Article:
When Ukraine experienced communication outages during the 2022 Russian invasion, Elon Musk’s Starlink, a satellite internet service provided by SpaceX, extended support to aid the nation’s communication infrastructure.
While Starlink has proved valuable in aiding Ukraine, countries across the globe have become increasingly concerned about Musk’s power over the technology, according to the New York Times.
The Growing Concern: One such country that reached out to the United States in the spring for an assessment of the billionaire entrepreneur — who owns Tesla, Inc, X (formerly Twitter), SpaceX and several other companies — was Ukraine.
On March 17, the chairman of the Joint Chiefs of Staff, Gen. Mark A. Milley, and the leader of Ukraine’s Armed Forces, Gen. Valeriy Zaluzhnyi, spoke over a secure line to talk about the ongoing invasion, to share intelligence and to discuss Musk, according to the Times, which spoke to three people with knowledge of the conversation.
With more than 4,500 Starlink satellites orbiting the planet, Musk owns 50% of all satellites now in use. The satellites provide Musk with a massive amount of data, and military and political leaders are concerned about how Musk could use that power to influence global politics.
Musk is aware of the power he holds and arguably will have to decide whether to use it for good or for evil. The problem is that global leaders are unsure where Musk stands in terms of politics and allegiances, especially taking into consideration the billionaire’s erratic personality.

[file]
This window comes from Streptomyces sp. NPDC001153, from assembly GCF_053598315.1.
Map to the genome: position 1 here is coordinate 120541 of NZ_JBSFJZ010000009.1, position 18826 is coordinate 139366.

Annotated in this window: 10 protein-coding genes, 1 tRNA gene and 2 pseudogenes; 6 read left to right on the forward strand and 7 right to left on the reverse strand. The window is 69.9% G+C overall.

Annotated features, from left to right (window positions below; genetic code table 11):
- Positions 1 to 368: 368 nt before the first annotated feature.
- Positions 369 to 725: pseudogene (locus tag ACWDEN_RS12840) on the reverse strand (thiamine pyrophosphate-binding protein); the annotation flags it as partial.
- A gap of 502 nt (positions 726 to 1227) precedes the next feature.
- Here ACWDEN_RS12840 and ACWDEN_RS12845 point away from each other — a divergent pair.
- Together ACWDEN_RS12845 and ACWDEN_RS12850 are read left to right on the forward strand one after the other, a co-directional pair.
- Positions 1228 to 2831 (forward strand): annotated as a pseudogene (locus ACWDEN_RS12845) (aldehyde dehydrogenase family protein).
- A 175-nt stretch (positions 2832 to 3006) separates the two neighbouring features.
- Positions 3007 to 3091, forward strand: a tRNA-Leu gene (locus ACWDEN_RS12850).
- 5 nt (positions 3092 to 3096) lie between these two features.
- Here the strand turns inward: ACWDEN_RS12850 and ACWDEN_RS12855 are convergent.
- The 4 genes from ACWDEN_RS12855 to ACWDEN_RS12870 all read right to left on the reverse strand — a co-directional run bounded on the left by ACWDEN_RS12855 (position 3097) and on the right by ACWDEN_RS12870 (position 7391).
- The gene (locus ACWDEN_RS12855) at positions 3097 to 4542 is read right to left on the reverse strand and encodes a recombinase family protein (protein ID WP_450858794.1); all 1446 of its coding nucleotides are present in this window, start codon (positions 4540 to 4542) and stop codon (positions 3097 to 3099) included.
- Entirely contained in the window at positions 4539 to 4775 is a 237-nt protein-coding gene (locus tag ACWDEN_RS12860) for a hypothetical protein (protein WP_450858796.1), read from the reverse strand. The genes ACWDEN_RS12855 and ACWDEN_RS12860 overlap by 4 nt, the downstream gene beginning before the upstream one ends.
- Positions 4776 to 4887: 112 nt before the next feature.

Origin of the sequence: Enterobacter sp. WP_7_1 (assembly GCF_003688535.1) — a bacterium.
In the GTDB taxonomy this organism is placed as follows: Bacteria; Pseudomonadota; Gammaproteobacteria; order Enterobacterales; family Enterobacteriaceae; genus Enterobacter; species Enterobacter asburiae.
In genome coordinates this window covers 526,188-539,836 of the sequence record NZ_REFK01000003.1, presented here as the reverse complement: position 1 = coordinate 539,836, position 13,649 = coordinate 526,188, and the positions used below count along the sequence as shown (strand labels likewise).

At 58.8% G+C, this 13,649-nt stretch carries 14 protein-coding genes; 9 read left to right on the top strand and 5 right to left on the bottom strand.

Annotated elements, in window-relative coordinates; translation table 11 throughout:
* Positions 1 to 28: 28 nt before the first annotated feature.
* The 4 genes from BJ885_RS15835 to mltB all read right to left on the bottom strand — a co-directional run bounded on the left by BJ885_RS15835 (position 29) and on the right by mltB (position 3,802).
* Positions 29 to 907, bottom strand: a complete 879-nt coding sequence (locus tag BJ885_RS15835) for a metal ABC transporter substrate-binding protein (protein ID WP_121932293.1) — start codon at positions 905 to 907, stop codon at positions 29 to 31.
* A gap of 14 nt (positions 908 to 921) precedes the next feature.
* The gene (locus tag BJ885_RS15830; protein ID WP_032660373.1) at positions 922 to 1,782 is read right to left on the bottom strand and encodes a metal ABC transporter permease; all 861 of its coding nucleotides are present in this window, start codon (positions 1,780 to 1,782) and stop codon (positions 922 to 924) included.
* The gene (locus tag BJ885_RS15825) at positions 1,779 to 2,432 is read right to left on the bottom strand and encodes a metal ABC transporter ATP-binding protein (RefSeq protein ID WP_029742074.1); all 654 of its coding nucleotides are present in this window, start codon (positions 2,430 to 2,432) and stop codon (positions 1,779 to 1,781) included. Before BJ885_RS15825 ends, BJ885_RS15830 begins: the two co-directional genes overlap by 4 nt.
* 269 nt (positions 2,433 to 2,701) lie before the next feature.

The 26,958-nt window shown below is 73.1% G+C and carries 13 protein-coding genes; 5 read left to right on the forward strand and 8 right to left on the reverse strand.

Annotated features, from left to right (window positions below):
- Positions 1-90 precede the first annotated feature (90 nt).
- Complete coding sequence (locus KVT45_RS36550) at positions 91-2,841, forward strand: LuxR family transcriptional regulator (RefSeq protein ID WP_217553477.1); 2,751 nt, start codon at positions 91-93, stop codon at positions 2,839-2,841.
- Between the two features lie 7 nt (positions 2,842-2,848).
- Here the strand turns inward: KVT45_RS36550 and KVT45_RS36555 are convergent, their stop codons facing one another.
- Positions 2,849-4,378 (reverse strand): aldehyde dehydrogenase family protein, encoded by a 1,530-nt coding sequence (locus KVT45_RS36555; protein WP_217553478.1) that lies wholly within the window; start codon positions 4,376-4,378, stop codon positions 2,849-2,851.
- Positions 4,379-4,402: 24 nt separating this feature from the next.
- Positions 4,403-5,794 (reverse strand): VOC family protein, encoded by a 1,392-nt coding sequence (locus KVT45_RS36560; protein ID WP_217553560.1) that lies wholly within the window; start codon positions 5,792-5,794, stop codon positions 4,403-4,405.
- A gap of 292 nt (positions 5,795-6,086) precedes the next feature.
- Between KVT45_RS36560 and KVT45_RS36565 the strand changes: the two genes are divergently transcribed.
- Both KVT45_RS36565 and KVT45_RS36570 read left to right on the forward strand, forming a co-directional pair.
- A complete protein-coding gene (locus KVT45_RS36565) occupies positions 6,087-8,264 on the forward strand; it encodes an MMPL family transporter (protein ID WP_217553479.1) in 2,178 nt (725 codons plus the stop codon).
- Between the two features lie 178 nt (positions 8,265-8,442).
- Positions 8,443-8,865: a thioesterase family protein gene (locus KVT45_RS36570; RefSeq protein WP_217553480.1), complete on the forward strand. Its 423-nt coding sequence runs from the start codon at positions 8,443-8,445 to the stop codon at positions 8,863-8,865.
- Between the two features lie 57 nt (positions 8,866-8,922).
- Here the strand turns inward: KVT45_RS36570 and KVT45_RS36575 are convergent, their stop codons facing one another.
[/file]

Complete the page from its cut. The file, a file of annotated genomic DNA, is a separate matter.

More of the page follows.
“Between, Tesla, Starlink & Twitter, I may have more real-time global economic data in one head than anyone ever,” Musk tweeted in April, according to the Times report.
The Reason Governments Fear Musk: The concerns have been magnified because no other companies or governments have been able to match the scale of what Musk has built with Starlink.
According to individuals familiar with the situation, Musk has imposed restrictions on Starlink access multiple times during the conflict. At one instance, he reportedly declined the Ukrainian military’s request to activate Starlink near Crimea, a Russian-controlled territory, which had implications for battlefield strategy.
Last year, Musk publicly proposed a “peace plan” for the war that appeared to align with Russian interests, according to the Times.
For now, Musk appears to hold a great deal of power. Over the last 18 months, numerous countries, including some in Europe and the Middle East, have engaged in discussions with American officials regarding Starlink.
According to two U.S. intelligence officials familiar with the talks, some of these countries have raised concerns about Elon Musk’s influence over the technology, the Times report said. Few nations are willing to voice their apprehensions publicly, however, as intelligence and cybersecurity officials fear potential repercussions in their relations with Musk.
Produced in association with Benzinga
Edited by Jason Reed and Eunice Anyango Oyule and Judy J. Rotich and Kyana Jeanin Rubinfeld